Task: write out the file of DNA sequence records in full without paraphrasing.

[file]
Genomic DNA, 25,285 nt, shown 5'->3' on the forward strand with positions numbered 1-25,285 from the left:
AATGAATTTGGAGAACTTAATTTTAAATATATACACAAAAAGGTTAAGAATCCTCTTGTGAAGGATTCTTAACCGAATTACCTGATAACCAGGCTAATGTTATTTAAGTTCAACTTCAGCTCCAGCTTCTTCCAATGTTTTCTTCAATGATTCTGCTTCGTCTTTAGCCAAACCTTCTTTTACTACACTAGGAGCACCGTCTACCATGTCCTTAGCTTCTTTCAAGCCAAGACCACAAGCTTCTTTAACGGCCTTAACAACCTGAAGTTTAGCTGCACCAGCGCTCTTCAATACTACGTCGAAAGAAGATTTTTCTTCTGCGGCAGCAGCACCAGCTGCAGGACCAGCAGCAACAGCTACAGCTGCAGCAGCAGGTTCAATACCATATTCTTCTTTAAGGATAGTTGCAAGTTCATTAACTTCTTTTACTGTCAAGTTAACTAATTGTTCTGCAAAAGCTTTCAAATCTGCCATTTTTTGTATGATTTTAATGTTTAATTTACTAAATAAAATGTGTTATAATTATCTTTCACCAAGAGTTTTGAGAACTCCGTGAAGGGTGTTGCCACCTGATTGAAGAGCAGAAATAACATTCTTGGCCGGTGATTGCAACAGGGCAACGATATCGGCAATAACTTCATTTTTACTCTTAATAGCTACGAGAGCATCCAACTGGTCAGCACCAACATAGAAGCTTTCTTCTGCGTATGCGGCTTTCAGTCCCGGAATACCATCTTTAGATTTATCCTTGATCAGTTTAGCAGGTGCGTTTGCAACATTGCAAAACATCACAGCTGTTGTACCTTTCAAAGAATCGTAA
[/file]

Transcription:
Genomic DNA, 25,285 nt, shown 5'->3' on the forward strand with positions numbered 1-25,285 from the left:
AATGAATTTGGAGAACTTAATTTTAAATATATACACAAAAAGGTTAAGAATCCTCTTGTGAAGGATTCTTAACCGAATTACCTGATAACCAGGCTAATGTTATTTAAGTTCAACTTCAGCTCCAGCTTCTTCCAATGTTTTCTTCAATGATTCTGCTTCGTCTTTAGCCAAACCTTCTTTTACTACACTAGGAGCACCGTCTACCATGTCCTTAGCTTCTTTCAAGCCAAGACCACAAGCTTCTTTAACGGCCTTAACAACCTGAAGTTTAGCTGCACCAGCGCTCTTCAATACTACGTCGAAAGAAGATTTTTCTTCTGCGGCAGCAGCACCAGCTGCAGGACCAGCAGCAACAGCTACAGCTGCAGCAGCAGGTTCAATACCATATTCTTCTTTAAGGATAGTTGCAAGTTCATTAACTTCTTTTACTGTCAAGTTAACTAATTGTTCTGCAAAAGCTTTCAAATCTGCCATTTTTTGTATGATTTTAATGTTTAATTTACTAAATAAAATGTGTTATAATTATCTTTCACCAAGAGTTTTGAGAACTCCGTGAAGGGTGTTGCCACCTGATTGAAGAGCAGAAATAACATTCTTGGCCGGTGATTGCAACAGGGCAACGATATCGGCAATAACTTCATTTTTACTCTTAATAGCTACGAGAGCATCCAACTGGTCAGCACCAACATAGAAGCTTTCTTCTGCGTATGCGGCTTTCAGTCCCGGAATACCATCTTTAGATTTATCCTTGATCAGTTTAGCAGGTGCGTTTGCAACATTGCAAAACATCACAGCTGTTGTACCTTTCAAAGAATCGTAA